NTSB finds ship speed during Curtis Bay maneuver caused 2012 coal pier collision

The crash of a 477-foot tanker into a coal pier in Baltimore in 2012 — which cost millions of dollars in damages and injured a dockworker — was likely caused by the "high rate of speed" at which operators tried to maneuver the ship into Curtis Creek, the National Transportation Safety Board said in its final report on the incident, released Friday.

The findings could have implications in pending litigation, though the majority of the damages — those claimed by CSX Transportation, the Jacksonville, Fla.-based railroad that owns the pier — have been settled out of court.


The Wawasan Ruby, owned by Japan-based Trio Happiness, struck the CSX Bayside Coal Pier in Curtis Bay while en route to its berth at the Bitumar Asphalt Dock on Aug. 25, 2012, with the "bulbous lower portion" of its bow smashing through about 200 feet of pilings before coming to a stop, the NTSB found.

Both the pilot, a local member of the Association of Maryland Pilots who was helping steer the ship to its berth, and the master, or the ship's captain, allowed the speed to alter the ship's course as it attempted to make a 70-degree turn into Curtis Creek, the NTSB found.


As the Wawasan Ruby approached the pier, "no one on board the ship sounded the whistle to warn" of an impending collision, and the master failed to step in quickly enough to correct the pilot's actions, the NTSB found.

Despite some tight-angle turns in ports like Baltimore's, where berths can be tucked around outcropped banks along the Chesapeake and its tributaries, such mishaps are uncommon.

"The port of Baltimore as a whole, including both the public and private marine terminals, sees approximately 2,000 ships a year," said Richard Scher, a spokesman for the Maryland Port Administration. "Obviously, that's a tremendous amount, and fortunately, incidents like this one are few and far between."

Part of the reason ports have locally based pilots is that they are more familiar with the maneuvers needed to get ships to specific berths. However, the pilot of the Wawasan on the day of the incident "had not been on board a vessel that proceeded into the lower reach of Curtis Creek in nine months, and the last vessel he piloted through this turn was smaller than the Wawasan Ruby," the NTSB found.

The Wawasan Ruby also had not used tugboats to assist it through the turn, and was traveling at about 9 to 10 knots, the NTSB found. Four other ships had previously navigated through the turn with no incident, the NTSB found — all of them larger than the Wawasan Ruby, all traveling substantially slower, and all using tugboats.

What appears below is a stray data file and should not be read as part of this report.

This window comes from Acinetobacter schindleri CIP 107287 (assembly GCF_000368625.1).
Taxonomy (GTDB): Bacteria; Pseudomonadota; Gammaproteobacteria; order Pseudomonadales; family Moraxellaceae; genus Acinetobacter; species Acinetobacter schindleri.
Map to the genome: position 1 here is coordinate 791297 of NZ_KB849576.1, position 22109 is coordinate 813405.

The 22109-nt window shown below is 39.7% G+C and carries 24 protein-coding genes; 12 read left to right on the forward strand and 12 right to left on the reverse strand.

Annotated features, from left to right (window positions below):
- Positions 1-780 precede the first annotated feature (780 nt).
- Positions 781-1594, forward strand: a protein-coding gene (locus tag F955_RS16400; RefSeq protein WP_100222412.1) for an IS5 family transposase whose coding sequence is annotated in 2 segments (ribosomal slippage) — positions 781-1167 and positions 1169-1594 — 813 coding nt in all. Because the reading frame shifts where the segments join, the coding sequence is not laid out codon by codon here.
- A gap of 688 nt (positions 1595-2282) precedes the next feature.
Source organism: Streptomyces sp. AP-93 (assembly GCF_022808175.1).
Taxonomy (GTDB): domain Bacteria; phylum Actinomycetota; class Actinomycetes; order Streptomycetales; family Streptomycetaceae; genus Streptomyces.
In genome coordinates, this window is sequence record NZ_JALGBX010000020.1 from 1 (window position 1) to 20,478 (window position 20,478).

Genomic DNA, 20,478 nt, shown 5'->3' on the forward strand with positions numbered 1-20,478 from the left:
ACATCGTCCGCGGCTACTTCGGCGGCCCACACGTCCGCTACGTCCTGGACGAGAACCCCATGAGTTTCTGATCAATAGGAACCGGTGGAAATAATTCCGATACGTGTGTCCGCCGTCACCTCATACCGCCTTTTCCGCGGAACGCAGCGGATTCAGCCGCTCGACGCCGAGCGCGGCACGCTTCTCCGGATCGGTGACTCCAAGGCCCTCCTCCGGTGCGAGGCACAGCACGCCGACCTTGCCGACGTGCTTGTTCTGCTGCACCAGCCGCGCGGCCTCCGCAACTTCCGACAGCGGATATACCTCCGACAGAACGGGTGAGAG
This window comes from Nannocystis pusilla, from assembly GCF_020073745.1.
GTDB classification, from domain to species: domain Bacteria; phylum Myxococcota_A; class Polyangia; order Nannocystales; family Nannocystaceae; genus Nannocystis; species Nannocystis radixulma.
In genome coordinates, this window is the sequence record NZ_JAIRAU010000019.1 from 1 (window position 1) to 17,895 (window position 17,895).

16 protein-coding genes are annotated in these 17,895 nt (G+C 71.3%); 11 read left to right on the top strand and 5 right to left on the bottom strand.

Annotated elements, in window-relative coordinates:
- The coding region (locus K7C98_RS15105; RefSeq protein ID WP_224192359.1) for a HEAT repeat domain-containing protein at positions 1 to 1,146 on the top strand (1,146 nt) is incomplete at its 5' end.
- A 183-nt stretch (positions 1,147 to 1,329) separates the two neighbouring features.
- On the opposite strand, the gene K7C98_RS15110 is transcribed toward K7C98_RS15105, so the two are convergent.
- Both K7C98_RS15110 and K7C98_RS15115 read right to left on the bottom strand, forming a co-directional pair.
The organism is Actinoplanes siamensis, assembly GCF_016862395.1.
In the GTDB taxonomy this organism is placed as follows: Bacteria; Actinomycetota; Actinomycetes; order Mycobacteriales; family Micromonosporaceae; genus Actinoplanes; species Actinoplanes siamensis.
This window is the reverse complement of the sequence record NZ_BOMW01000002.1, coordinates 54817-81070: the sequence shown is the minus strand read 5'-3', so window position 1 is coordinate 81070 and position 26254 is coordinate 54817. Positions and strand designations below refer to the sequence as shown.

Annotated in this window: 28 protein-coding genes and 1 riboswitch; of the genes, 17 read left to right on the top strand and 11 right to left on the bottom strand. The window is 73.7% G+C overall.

There were 24 people on board the tanker at the time of the collision; none was injured.

A previous report by the Coast Guard Hearing Office, issued in January, found fault with the pilot but not with the master. The Association of Maryland Pilots did not respond to a request for comment.

The pier, which the NTSB said sustained more than $2 million in damages, was out of service for nearly two months. The tanker sustained about $15,000 in damages, the NTSB found.


CSX Transportation accused Trio Happiness of negligence and went to court to prevent the ship from departing Baltimore. A federal judge allowed the Wawasan Ruby to depart to its next port of call, but only after providing a letter of guarantee for payment if CSX won a judgment.

CSX subsequently claimed in U.S. District Court that the collision had caused in excess of $22 million in damages, including from lost use of the pier.

In addition, David Rienas, 43, of Abingdon, who was making repairs atop a coal loader when the crash occurred and was injured, filed a $5.2 million claim against the shipping company as compensation for back, neck and rib injuries.

Geoffrey Tobias, a maritime attorney with Baltimore-based Ober Kaler who represents Trio Happiness, said the company and CSX have reached a settlement.

"The claim of CSX with regard to damage to its pier and expenses incurred in the loss of use of its pier have been resolved between the owners of the ship and CSX Transportation," Tobias said.

He declined to say how much Trio Happiness agreed to pay CSX.


Gary Sease, a CSX Transportation spokesman, confirmed a settlement has been reached with Trio Happiness but also declined to provide details.

Sease said the company values its Baltimore operations and was happy its "Curtis Bay team" was able to put in place interim measures to continue serving some of its customers at the pier.

"We were pleased we were able to restore full operations," he said.

Attorneys for CSX in the case did not respond to requests for comment.

The litigation remains open because Rienas and his wife, Ressalina Rienas, have filed motions to intervene in the case, according to court records.

Tobias declined to comment on whether the NTSB findings could affect the Rienases' pending litigation against Trio Happiness.


David Rienas, reached by phone Friday, said he was "not at freedom to talk about" his case, and referred questions to his attorney, David Skeen. Skeen did not return a request for comment.